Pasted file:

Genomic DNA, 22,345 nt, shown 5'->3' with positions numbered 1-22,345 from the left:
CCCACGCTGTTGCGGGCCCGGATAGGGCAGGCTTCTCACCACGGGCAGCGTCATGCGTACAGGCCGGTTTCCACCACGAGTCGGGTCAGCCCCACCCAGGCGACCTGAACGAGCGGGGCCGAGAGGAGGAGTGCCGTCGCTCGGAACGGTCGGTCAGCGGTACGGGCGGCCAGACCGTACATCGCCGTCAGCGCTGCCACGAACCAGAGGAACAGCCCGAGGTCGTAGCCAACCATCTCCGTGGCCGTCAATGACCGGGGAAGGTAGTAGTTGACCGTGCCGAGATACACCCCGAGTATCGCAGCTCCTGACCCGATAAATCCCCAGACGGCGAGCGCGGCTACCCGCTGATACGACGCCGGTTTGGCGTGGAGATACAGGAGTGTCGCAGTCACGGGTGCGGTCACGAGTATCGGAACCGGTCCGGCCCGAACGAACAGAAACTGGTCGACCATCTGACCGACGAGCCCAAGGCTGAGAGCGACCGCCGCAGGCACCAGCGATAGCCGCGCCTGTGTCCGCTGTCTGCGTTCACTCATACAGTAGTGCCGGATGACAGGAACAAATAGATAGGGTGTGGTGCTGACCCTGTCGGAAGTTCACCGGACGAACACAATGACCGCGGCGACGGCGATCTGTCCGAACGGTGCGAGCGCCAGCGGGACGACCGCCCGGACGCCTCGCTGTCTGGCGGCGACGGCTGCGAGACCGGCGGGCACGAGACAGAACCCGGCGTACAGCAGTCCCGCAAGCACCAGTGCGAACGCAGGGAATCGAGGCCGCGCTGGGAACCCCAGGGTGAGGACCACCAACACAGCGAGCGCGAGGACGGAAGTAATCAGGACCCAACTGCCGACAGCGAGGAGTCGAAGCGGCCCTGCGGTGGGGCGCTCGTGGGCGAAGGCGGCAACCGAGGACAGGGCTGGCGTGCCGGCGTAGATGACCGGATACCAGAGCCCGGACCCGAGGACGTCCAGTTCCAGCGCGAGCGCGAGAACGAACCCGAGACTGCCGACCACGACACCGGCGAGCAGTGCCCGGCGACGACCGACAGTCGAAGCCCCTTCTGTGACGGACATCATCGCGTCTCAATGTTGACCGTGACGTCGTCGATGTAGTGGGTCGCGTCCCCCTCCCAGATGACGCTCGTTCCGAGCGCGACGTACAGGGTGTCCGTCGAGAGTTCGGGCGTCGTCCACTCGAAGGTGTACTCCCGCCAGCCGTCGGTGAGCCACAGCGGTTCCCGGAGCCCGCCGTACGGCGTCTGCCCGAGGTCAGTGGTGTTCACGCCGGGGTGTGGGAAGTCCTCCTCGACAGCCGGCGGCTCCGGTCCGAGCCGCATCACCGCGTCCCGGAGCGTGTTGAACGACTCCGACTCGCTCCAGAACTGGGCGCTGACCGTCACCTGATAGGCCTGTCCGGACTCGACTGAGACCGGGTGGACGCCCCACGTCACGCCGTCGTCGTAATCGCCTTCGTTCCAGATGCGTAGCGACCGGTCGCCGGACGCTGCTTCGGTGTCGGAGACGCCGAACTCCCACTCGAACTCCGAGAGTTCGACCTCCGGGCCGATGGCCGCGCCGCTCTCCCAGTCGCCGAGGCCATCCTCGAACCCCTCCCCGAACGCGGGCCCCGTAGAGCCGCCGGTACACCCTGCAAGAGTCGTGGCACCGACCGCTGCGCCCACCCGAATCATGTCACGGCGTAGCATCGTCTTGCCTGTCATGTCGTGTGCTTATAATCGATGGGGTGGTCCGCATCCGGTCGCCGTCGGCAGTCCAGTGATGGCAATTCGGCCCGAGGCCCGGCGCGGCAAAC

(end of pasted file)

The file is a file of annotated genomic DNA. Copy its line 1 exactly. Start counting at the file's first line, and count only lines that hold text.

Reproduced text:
Genomic DNA, 22,345 nt, shown 5'->3' with positions numbered 1-22,345 from the left: